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soc.culture.jewish FAQ: Reform Judaism (10/12)
Section - Question 18.4.7: Fallacy: There are no 3rd or 4th generation Reform Jews

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                                  Answer:
   
   Certainly, assimilation has been a problem for Judaism. Reform Judaism
   is especially subject to that problem because many assimilated
   Americans who want to identify as Jews, choose a Reform synagogue, not
   because they are Reform Jews, but because the Reform temple is the
   least judgmental of their assimilated practices (or in some cases,
   non-practices).
   
   Many of the children of these families do not remain Jewish, but in
   fact assimilation was already a generation old.
   
   To actually be a 3rd or 4th generation Reform Jew would require that
   one's ancestors, living in the 1800s, be Reform Jews. The major growth
   of Reform Judaism has been in the 20th century. So while it is true
   there are few 3rd or 4th generation Reform Jews numerically, they are
   not a large number primarily due to the heavy immegration in the early
   1900s. The majority of today's Reform Jews have ancestors who were O
   or C, but primarily because there was a limited pool of R on whom to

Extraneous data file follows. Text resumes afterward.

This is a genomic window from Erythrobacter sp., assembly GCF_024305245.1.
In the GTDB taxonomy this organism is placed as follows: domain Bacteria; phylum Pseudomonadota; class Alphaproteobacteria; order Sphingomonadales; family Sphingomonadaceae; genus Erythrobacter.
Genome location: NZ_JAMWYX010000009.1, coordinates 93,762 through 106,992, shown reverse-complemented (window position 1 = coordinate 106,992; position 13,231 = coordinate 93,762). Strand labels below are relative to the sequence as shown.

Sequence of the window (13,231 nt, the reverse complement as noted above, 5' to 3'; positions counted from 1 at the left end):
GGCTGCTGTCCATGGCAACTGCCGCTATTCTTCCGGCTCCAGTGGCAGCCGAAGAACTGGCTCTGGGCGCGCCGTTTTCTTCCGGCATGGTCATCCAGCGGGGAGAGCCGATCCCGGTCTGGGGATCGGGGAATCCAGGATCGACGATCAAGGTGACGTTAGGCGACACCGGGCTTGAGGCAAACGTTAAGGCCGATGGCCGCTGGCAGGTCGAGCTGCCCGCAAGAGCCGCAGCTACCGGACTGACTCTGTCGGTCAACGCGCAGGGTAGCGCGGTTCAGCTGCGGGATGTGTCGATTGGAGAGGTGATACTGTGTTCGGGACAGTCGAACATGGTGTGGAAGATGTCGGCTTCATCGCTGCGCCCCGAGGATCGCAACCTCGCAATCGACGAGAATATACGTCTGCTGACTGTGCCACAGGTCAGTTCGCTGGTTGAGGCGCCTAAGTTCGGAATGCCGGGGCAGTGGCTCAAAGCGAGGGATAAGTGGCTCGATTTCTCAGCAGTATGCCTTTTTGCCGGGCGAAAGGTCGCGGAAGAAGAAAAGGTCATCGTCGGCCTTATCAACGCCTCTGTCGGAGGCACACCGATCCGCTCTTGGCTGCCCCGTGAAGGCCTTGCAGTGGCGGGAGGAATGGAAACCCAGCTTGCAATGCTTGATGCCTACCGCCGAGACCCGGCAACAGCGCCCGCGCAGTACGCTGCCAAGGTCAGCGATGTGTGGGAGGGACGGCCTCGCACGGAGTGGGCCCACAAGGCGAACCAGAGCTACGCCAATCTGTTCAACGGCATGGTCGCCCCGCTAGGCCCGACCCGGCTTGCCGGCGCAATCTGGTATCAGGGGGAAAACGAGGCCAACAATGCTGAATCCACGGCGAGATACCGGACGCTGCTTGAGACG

draw. Yet there are 3rd, 4th, and even 5th generation Reform Jews
   (just look at the FAQ Maintainer's daughter).
   
   There is a different question, however: For those that were Reform in
   the 1800s, how many of their children are still Jewish, and still
   Reform, today. Anecdotal evidence suggests that number is large.
   
   Note that Reform has invented and reinvented itself (and will
   undoubtedly continue to do so) in response to a changing world. By the
   1930s, it became clear that "classical Reform" wasn't speaking to the
   majority of RJs. As a result, the evolutionary changes that began in
   the 20s were formalized with the "[5]Columbus Platform"
   ([6]http://ccarnet.org/platforms/columbus.html) of the 30's that led
   to Traditional (or Modern) Reform.

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